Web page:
Jacqueline Boucher

Hymn for blood lake and bone pile

The Descent (2005, Dir. Neil Marshall)

 

i. February

When I sleep, it’s beneath

an open window. A push of winter

 

wind nudges through blankets,

& this bedroom is not so small

 

as it used to be. On television,

a helicopter glides over the mouth

 

of a pit, bored by some giant to learn fear

of the dark from his place in the sky,

 

& I am the opposite of bone.

I don’t have enough blood. This room,

 

a dugout carved in dirt by the fingerful,

fortified with warm, wet wood for screaming

 

and the smell of rot and stillness. Where is the door.

 

Where is the door.                   Where is the door.

 

ii. December

A dead woman wears my sparkliest flats.

I know this because I eulogized her,

filled her mouth with yellow jackets

and watched the way they bit her tongue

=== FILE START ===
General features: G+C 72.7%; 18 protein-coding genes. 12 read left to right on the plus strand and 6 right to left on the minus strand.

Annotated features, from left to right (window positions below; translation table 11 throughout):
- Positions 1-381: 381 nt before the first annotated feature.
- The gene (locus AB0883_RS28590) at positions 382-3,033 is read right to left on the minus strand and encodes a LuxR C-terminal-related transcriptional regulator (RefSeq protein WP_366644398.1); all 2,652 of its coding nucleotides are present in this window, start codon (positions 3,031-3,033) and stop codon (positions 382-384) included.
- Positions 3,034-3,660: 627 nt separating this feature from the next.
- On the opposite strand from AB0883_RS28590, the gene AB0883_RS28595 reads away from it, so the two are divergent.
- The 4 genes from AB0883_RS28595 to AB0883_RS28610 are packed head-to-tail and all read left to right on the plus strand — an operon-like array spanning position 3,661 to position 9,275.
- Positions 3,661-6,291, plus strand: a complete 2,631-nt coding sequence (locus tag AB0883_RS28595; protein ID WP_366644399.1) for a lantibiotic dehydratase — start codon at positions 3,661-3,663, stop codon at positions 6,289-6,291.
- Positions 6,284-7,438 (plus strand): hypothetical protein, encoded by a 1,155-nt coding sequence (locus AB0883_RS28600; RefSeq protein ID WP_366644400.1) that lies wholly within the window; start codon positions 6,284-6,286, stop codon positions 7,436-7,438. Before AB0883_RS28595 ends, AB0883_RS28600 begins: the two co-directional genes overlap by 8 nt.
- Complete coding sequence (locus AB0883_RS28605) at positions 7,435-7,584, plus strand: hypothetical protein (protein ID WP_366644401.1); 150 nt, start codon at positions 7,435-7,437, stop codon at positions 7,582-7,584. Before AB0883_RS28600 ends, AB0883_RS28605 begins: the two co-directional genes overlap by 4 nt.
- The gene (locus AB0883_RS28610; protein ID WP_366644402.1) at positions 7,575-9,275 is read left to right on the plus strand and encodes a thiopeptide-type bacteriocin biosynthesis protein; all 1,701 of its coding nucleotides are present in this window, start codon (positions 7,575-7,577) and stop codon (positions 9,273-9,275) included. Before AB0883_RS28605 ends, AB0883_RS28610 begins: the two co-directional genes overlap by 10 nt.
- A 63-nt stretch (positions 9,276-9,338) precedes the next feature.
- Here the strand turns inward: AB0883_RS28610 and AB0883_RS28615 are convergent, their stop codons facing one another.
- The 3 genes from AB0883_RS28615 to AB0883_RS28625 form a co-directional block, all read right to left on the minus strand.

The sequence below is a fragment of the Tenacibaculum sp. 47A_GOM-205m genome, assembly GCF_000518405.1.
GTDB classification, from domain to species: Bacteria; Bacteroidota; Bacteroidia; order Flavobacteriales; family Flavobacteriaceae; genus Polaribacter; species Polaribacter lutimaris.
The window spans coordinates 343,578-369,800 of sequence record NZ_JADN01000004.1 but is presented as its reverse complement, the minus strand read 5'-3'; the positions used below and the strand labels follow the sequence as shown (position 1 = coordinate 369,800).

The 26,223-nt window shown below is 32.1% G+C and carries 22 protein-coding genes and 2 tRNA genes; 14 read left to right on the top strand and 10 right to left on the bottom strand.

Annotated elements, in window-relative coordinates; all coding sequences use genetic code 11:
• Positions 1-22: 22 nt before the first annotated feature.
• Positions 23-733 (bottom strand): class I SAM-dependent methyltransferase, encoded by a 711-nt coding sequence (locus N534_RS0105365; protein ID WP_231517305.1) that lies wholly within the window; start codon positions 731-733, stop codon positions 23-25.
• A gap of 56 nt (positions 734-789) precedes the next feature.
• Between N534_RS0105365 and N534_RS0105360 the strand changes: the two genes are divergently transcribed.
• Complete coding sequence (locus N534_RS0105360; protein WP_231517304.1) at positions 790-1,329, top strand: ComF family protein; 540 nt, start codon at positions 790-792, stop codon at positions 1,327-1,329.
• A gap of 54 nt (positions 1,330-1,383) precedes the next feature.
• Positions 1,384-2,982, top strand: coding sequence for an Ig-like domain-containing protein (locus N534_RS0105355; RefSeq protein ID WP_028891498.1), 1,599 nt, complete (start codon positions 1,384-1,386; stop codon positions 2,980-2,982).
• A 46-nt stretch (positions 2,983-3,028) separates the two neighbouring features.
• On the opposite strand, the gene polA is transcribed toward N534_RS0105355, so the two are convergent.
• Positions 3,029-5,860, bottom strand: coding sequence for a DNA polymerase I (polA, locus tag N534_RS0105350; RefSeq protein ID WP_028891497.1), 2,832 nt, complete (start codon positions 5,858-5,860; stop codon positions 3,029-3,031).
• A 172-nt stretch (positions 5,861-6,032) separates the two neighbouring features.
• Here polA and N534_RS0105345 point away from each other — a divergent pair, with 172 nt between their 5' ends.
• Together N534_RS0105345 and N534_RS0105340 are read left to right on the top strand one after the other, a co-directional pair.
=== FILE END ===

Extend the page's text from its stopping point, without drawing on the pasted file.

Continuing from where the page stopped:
into a coin purse. Piece by piece, I sloughed

 

the fat of her thighs until her femurs clunked like wind

chimes, painted her face the color of sun,

of blackberries. When the dead woman walks,

she taps her fingers against collarbones outstretched

like bat wings, a stalactite’s slow drip.

 

iii. September

Reader, I’ve catalogued my skeleton for you.

I have no use of it now. Blind hyenas

have echolocated to find me in the belly of a cave,

and there’s too much flesh of me to wriggle free.

 

If you find this, take my spine, take my tibia,

all my calcified and singing parts that you may sharpen them

to spears. Don’t be sorry. Don’t fall for the trick

of the daylight; we’re still two miles underground.

 

You have such a long way to go.


Jacqueline Boucher lives and writes in Kansas. Her work has appeared in OcculumThe Rising Phoenix ReviewBOOTHSmokeLong QuarterlyHobart, and other magazines. Her life’s ambitions are to write a book-length love letter to Hannibal Lecter and to convince her cats to pay rent. She can be found on Twitter @jacqueboucher.

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